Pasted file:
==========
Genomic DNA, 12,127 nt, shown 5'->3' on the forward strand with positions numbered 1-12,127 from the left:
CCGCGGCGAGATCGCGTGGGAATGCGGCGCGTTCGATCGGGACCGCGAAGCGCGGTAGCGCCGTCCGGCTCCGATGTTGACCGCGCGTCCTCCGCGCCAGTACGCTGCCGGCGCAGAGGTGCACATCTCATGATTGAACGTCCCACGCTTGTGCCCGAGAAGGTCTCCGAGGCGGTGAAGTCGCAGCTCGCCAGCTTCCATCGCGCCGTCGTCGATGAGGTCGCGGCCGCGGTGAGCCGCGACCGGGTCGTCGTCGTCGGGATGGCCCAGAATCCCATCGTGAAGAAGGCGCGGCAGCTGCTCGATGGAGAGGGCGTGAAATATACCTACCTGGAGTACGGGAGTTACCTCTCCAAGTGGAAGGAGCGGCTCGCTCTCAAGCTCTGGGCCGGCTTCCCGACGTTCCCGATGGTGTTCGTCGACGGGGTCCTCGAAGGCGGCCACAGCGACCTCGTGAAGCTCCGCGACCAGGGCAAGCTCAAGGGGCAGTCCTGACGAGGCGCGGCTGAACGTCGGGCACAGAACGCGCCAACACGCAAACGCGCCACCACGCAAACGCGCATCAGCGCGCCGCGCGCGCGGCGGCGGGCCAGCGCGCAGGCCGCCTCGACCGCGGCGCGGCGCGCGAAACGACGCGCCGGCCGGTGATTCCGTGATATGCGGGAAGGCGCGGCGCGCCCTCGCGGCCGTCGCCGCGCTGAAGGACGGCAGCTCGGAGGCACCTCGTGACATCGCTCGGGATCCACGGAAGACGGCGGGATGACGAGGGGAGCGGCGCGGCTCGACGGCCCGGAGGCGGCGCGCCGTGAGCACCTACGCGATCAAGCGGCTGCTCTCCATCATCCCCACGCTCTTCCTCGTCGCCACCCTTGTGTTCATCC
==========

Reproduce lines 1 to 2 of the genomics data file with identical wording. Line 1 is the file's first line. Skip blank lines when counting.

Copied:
Genomic DNA, 12,127 nt, shown 5'->3' on the forward strand with positions numbered 1-12,127 from the left:
CCGCGGCGAGATCGCGTGGGAATGCGGCGCGTTCGATCGGGACCGCGAAGCGCGGTAGCGCCGTCCGGCTCCGATGTTGACCGCGCGTCCTCCGCGCCAGTACGCTGCCGGCGCAGAGGTGCACATCTCATGATTGAACGTCCCACGCTTGTGCCCGAGAAGGTCTCCGAGGCGGTGAAGTCGCAGCTCGCCAGCTTCCATCGCGCCGTCGTCGATGAGGTCGCGGCCGCGGTGAGCCGCGACCGGGTCGTCGTCGTCGGGATGGCCCAGAATCCCATCGTGAAGAAGGCGCGGCAGCTGCTCGATGGAGAGGGCGTGAAATATACCTACCTGGAGTACGGGAGTTACCTCTCCAAGTGGAAGGAGCGGCTCGCTCTCAAGCTCTGGGCCGGCTTCCCGACGTTCCCGATGGTGTTCGTCGACGGGGTCCTCGAAGGCGGCCACAGCGACCTCGTGAAGCTCCGCGACCAGGGCAAGCTCAAGGGGCAGTCCTGACGAGGCGCGGCTGAACGTCGGGCACAGAACGCGCCAACACGCAAACGCGCCACCACGCAAACGCGCATCAGCGCGCCGCGCGCGCGGCGGCGGGCCAGCGCGCAGGCCGCCTCGACCGCGGCGCGGCGCGCGAAACGACGCGCCGGCCGGTGATTCCGTGATATGCGGGAAGGCGCGGCGCGCCCTCGCGGCCGTCGCCGCGCTGAAGGACGGCAGCTCGGAGGCACCTCGTGACATCGCTCGGGATCCACGGAAGACGGCGGGATGACGAGGGGAGCGGCGCGGCTCGACGGCCCGGAGGCGGCGCGCCGTGAGCACCTACGCGATCAAGCGGCTGCTCTCCATCATCCCCACGCTCTTCCTCGTCGCCACCCTTGTGTTCATCC